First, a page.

And you see the legacies of Mike Wallace get shat on by his weasel of a son schilling for Fox Noise, not to mention the legacies of Cronkite, Rather, Brinkley and maybe Brokaw get trashed by those more fond of their Beltway Cocktail Weenies and parties, than dedicated to do their jobs and report actual news. You don't have to be biologically related to those who created the legacies. But if you're going to follow in their footsteps, you damn well have an obligation to do no harm to the legacy and/or profession they left behind. The willingness to demonstrate partisan postering in media reporting rather than be objective journalists is a warning to us all that not only facism will come wrapped in the American flag and carrying a cross, but will use the media to advance an agenda all of us didn't sign on for. I remember when Cronkite and Rather reported the news; it didn't matter what political affiliation they had. Many journalists didn't even register to vote for fear of impacting their objectiveness in their professions; they were that dedicated to the ethics of journalism and the public's right to know what the hell is going on and being done in their name.

Timmeh, Hannity and O'Reilly missed that class in J-school, I guess.

Finally, there's the legacy that House Speaker Nancy Pelosi inherited. The seat she holds in San Francisco came from a rich history of progressive politics, first being held by the late Phillip Burton, and upon his death, his widow, Sala Burton held the seat until her death in 1986. Pelosi was part of the circle that got both of them elected, and they set the foundation for her to get that seat in the '86 election upon Sala's death. Until Nancy got those leadership positions, she led the way on progressivism and progressive issues. Now that she's House Speaker, she negotiated the compromise that stripped out the timeframes for pullout in Iraq, and then insults us by saying she's not going to vote for a bill that she helped negotiate.

The whole Democratic Caucus basically told us to go Cheney ourselves - well, maybe we need to think about giving Pelosi, Rahm Emmanuel, Steiny Hoyer and Chuck Schumer timelines for doing what we elected them to do or else they get deployed elsewhere.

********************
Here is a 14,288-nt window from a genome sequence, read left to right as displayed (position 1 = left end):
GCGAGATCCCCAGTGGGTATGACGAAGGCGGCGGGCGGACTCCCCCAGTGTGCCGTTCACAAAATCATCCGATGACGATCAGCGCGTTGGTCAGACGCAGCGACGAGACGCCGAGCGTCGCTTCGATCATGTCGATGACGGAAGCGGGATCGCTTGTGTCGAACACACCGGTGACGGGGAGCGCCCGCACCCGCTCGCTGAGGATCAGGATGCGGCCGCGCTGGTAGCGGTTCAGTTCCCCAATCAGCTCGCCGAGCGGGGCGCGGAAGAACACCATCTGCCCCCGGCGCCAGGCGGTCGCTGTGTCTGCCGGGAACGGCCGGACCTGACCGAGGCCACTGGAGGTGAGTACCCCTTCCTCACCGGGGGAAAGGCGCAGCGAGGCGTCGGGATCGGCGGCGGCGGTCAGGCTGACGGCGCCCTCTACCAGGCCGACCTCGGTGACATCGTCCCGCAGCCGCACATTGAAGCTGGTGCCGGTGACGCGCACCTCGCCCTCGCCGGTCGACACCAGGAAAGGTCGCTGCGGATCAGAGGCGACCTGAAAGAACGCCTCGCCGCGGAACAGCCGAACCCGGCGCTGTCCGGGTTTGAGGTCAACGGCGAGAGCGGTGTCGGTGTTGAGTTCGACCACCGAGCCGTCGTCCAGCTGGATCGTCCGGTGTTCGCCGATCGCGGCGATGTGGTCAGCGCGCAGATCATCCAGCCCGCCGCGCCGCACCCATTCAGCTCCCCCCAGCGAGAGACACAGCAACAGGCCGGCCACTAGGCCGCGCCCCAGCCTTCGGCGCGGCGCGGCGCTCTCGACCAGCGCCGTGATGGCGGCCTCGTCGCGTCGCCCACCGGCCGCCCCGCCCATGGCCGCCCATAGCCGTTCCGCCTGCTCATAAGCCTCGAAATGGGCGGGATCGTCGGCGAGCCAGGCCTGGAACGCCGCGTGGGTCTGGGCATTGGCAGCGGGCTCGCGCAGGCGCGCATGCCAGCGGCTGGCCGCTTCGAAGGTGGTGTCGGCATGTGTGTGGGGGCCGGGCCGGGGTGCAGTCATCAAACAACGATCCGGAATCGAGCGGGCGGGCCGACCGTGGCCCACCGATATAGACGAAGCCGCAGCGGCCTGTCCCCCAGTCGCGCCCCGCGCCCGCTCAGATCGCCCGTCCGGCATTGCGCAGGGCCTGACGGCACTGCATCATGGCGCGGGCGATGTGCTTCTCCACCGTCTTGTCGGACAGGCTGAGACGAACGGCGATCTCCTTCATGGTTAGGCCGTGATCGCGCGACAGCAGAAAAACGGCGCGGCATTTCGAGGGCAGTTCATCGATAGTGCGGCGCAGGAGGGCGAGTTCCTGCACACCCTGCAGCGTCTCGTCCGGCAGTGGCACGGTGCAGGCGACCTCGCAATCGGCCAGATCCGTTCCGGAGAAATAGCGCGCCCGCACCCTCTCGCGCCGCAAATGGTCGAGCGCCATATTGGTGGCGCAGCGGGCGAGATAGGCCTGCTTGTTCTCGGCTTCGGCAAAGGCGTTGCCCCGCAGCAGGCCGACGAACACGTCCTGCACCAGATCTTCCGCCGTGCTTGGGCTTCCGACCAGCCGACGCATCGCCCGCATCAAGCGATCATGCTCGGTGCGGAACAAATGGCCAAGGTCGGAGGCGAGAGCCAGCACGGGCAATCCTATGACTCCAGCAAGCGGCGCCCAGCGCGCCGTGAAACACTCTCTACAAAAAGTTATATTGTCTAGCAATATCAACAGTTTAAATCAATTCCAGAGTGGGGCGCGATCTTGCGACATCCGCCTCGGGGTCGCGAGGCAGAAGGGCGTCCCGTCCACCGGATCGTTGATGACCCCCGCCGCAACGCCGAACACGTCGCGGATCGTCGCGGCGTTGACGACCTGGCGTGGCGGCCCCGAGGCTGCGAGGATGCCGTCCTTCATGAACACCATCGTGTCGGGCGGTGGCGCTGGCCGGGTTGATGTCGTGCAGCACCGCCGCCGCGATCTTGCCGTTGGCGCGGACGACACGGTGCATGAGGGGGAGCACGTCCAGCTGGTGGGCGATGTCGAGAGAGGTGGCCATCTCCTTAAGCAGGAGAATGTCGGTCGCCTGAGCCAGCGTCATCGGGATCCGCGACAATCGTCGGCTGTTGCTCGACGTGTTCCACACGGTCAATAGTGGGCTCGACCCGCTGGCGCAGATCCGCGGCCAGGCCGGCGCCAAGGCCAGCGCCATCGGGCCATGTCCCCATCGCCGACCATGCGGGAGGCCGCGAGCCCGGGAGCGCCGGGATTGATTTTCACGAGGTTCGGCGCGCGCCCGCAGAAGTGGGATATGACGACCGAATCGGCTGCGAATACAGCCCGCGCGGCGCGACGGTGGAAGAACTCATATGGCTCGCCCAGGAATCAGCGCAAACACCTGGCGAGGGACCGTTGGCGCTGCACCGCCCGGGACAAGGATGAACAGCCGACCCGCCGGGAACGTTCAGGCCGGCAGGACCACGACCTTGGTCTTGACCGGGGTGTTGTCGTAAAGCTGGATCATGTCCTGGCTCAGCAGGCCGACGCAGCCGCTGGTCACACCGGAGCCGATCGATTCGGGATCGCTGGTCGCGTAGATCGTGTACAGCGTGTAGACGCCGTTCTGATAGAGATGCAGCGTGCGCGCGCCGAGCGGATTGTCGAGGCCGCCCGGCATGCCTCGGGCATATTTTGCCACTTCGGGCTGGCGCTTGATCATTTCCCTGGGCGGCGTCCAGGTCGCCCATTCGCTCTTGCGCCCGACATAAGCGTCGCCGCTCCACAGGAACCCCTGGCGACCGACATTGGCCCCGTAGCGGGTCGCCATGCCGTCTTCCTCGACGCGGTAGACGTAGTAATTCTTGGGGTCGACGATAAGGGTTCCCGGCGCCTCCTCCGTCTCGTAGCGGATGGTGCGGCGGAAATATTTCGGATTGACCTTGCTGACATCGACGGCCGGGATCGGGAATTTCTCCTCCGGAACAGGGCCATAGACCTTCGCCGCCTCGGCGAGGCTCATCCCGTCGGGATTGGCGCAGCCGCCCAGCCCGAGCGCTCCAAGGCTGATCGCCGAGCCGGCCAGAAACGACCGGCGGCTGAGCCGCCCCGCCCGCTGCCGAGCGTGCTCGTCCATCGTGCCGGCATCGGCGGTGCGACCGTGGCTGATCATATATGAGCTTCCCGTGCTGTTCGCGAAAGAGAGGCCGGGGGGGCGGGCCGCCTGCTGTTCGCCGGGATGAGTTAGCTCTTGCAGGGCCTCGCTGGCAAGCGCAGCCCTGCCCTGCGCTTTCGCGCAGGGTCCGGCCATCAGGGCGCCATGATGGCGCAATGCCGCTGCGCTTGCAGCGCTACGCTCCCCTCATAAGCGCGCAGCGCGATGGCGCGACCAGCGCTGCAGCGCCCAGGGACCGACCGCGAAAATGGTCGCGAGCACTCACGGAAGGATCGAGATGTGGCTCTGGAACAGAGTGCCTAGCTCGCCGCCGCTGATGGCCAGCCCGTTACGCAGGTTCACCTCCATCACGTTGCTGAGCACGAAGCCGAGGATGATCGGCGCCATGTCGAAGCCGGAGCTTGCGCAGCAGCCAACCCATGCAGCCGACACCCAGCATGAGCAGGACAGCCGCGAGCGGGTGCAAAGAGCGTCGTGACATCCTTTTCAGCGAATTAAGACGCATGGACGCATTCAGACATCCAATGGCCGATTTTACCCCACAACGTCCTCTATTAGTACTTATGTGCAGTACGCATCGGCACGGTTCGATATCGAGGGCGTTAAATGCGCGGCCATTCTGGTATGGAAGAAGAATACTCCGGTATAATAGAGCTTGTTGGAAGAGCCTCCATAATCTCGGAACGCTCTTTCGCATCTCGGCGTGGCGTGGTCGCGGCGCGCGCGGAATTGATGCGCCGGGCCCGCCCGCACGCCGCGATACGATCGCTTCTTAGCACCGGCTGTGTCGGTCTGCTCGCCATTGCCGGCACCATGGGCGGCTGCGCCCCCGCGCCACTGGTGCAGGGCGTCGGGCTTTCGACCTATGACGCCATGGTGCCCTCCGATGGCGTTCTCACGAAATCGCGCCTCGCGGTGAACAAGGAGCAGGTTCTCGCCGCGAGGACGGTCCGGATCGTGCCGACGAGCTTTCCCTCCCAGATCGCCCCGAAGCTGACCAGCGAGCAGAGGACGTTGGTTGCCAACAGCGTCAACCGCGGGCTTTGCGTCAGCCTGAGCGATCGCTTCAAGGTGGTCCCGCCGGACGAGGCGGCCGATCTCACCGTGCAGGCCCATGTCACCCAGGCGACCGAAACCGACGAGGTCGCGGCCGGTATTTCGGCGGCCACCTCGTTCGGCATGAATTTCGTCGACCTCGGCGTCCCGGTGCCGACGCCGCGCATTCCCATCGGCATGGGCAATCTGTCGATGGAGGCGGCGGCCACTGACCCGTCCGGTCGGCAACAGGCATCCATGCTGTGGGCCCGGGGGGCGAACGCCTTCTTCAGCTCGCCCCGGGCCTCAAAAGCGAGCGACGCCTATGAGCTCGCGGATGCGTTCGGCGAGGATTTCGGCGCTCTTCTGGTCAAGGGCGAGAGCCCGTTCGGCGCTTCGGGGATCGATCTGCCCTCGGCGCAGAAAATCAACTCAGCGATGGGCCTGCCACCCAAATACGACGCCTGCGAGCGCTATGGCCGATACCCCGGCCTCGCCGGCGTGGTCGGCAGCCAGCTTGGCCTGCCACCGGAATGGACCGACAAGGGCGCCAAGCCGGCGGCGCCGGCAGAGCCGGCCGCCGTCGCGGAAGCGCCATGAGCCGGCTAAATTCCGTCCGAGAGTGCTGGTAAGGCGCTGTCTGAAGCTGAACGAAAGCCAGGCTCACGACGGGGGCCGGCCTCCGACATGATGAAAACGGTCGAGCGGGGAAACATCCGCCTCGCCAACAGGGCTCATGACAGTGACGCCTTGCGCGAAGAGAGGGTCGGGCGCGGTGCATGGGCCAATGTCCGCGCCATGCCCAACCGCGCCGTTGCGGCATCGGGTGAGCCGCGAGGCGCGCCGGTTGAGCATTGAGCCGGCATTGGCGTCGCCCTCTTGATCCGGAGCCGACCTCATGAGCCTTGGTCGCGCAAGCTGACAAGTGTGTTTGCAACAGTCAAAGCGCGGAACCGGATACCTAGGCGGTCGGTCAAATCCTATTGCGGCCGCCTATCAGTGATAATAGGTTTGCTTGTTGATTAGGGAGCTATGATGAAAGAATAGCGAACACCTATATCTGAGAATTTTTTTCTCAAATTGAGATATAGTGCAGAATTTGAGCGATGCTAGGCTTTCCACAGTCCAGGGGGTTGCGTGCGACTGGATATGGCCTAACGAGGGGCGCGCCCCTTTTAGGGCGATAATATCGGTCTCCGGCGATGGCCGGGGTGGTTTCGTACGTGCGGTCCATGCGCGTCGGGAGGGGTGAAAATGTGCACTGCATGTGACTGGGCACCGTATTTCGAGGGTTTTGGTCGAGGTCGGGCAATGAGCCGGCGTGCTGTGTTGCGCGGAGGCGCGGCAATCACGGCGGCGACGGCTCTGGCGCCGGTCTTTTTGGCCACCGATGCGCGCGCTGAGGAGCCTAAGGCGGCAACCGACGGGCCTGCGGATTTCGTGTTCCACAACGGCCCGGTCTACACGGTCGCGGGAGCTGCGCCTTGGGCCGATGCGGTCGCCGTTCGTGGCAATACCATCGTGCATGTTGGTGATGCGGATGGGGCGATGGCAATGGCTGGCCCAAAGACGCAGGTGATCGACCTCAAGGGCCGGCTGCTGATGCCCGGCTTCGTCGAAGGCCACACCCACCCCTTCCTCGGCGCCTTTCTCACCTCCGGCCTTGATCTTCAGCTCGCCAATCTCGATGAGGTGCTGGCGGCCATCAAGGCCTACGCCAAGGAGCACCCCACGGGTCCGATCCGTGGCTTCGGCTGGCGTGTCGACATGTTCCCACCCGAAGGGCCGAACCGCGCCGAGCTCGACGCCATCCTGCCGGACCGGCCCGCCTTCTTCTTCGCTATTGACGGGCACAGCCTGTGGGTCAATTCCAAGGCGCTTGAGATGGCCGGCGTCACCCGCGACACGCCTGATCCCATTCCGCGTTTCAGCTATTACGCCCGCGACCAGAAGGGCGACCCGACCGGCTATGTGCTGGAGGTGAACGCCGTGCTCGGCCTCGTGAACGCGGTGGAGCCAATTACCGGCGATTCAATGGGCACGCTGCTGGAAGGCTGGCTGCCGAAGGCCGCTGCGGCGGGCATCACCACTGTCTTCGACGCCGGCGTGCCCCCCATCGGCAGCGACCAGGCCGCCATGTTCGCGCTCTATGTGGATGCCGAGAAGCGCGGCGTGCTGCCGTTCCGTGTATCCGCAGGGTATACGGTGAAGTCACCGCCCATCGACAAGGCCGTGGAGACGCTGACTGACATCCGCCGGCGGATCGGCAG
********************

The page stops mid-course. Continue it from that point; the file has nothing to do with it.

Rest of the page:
Like off Capitol Hill and sent home in 2008.

Pelosi's disingeniousness reminds me of Lieberman voting for cloture on Sam Alito's confirmation to the Bench, but not voting to confirm Alito to the Supreme Court. The real issue was voting on the procedure that would have kept Alito from coming up for a confirmation vote; just like the real issue with Pelosi was to keep sending Bush that Iraq funding bill as it was, without any changes and let him keep vetoing it - not to vote against the bill, itself.

Ah, legacies. Maybe those who leave them, need to consider who they are entrusting them with, because rather than uphold them, they allow them to disintergrate into bullshit.


Yes, I'm back, and yes, you read the title correctly.

I've been mulling this around in my pea-sized brain for the last few weeks, wondering if I should even write a blog post titled "On Bullshit". After all, I am the Christian Progressive Liberal, and as the late Jerry Falwell would have you know, us Christians aren't supposed to use words like "Bullshit".

But, then again, Jerry Falwell didn't have Burdett Stills as a father. If he had, he wouldn't have spent so much time hating on anyone who was not white.

My father taught me how to use my bullshit detector very early in life. How about at the age of five years old, and on a trip to catch crabs in the San Jacinto Bay in Houston, Texas? Our family had gone, "crabbing" as it was referred to in those days. After filling up a shiny new garbage pail full of the soon to be tasty critters, my father calls me over to look inside the pail.

"What do you see, pumpkin?" he asked. "Lotsa crabs, Daddy!" I replied as only a five-year old could.

"What do you see the crabs doing, baby girl?" Dad asked. "Look at the blue one", he directed to me. "Keep your eye on 'im", he said.

So, I watch the blue crab try to climb out of the pail, amidst a sea of orange backed crabs. The blue crab almost made it to the top, until two giant orange claws hauled him back in. I looked up at my father, puzzled, as only a five year old could be. My father picked me up in his arms, and had me look across the river, and said to me "There will always be those in life who try to tear you down and pull you back in to their 'bullshit'. Always stay ahead of them, and don't let them do that to you. You always remember that, and you will go far, baby girl."

My mother, who watched the whole thing, said to my dad, "Burdett, she's only five years old. She can't understand what you said, and she certainly won't remember it."

"Not Leutisha", my dad said. "She's the one born with a veil over her face. She'll remember that when she makes us proud, doing what she's born to do, and not letting anyone tell her she can't because of the color of her skin."

And guess what? Some thirty five years later, as you can read, I remembered every bit of that wisdom, that lesson in "Bullshitology" that my father taught me. So, what does that have to do with the story?